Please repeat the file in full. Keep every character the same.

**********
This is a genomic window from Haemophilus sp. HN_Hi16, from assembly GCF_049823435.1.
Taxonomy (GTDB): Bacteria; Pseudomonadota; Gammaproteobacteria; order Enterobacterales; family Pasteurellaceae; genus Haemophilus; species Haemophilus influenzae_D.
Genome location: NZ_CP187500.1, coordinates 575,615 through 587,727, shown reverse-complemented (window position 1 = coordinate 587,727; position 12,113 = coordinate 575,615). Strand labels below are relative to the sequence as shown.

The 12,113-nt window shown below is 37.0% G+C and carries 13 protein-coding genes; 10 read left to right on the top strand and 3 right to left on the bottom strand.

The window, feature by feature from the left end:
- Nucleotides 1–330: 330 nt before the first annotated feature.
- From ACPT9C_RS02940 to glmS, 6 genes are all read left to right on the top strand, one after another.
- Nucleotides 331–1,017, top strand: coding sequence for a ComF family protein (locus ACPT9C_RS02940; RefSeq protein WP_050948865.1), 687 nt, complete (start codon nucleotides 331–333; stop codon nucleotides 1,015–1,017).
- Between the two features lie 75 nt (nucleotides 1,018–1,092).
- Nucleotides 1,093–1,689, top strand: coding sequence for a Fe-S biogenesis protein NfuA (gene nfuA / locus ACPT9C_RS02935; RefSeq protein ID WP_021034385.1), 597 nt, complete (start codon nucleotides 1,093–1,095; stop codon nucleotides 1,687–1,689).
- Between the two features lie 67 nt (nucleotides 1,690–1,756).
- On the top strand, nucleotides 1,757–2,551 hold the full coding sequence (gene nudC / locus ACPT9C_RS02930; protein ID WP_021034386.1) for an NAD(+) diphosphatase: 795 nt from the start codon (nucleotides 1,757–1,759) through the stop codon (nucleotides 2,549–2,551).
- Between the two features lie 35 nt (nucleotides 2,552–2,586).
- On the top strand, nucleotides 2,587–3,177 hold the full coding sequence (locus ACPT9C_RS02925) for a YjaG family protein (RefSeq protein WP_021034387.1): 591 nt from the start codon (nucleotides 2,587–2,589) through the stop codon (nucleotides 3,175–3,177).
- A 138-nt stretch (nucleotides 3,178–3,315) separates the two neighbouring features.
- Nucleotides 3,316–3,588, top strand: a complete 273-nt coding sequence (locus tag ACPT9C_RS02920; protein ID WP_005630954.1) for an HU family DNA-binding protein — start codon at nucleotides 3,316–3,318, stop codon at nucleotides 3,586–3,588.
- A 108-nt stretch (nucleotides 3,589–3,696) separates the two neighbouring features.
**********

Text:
This is a genomic window from Haemophilus sp. HN_Hi16, from assembly GCF_049823435.1.
Taxonomy (GTDB): Bacteria; Pseudomonadota; Gammaproteobacteria; order Enterobacterales; family Pasteurellaceae; genus Haemophilus; species Haemophilus influenzae_D.
Genome location: NZ_CP187500.1, coordinates 575,615 through 587,727, shown reverse-complemented (window position 1 = coordinate 587,727; position 12,113 = coordinate 575,615). Strand labels below are relative to the sequence as shown.

The 12,113-nt window shown below is 37.0% G+C and carries 13 protein-coding genes; 10 read left to right on the top strand and 3 right to left on the bottom strand.

The window, feature by feature from the left end:
- Nucleotides 1–330: 330 nt before the first annotated feature.
- From ACPT9C_RS02940 to glmS, 6 genes are all read left to right on the top strand, one after another.
- Nucleotides 331–1,017, top strand: coding sequence for a ComF family protein (locus ACPT9C_RS02940; RefSeq protein WP_050948865.1), 687 nt, complete (start codon nucleotides 331–333; stop codon nucleotides 1,015–1,017).
- Between the two features lie 75 nt (nucleotides 1,018–1,092).
- Nucleotides 1,093–1,689, top strand: coding sequence for a Fe-S biogenesis protein NfuA (gene nfuA / locus ACPT9C_RS02935; RefSeq protein ID WP_021034385.1), 597 nt, complete (start codon nucleotides 1,093–1,095; stop codon nucleotides 1,687–1,689).
- Between the two features lie 67 nt (nucleotides 1,690–1,756).
- On the top strand, nucleotides 1,757–2,551 hold the full coding sequence (gene nudC / locus ACPT9C_RS02930; protein ID WP_021034386.1) for an NAD(+) diphosphatase: 795 nt from the start codon (nucleotides 1,757–1,759) through the stop codon (nucleotides 2,549–2,551).
- Between the two features lie 35 nt (nucleotides 2,552–2,586).
- On the top strand, nucleotides 2,587–3,177 hold the full coding sequence (locus ACPT9C_RS02925) for a YjaG family protein (RefSeq protein WP_021034387.1): 591 nt from the start codon (nucleotides 2,587–2,589) through the stop codon (nucleotides 3,175–3,177).
- A 138-nt stretch (nucleotides 3,178–3,315) separates the two neighbouring features.
- Nucleotides 3,316–3,588, top strand: a complete 273-nt coding sequence (locus tag ACPT9C_RS02920; protein ID WP_005630954.1) for an HU family DNA-binding protein — start codon at nucleotides 3,316–3,318, stop codon at nucleotides 3,586–3,588.
- A 108-nt stretch (nucleotides 3,589–3,696) separates the two neighbouring features.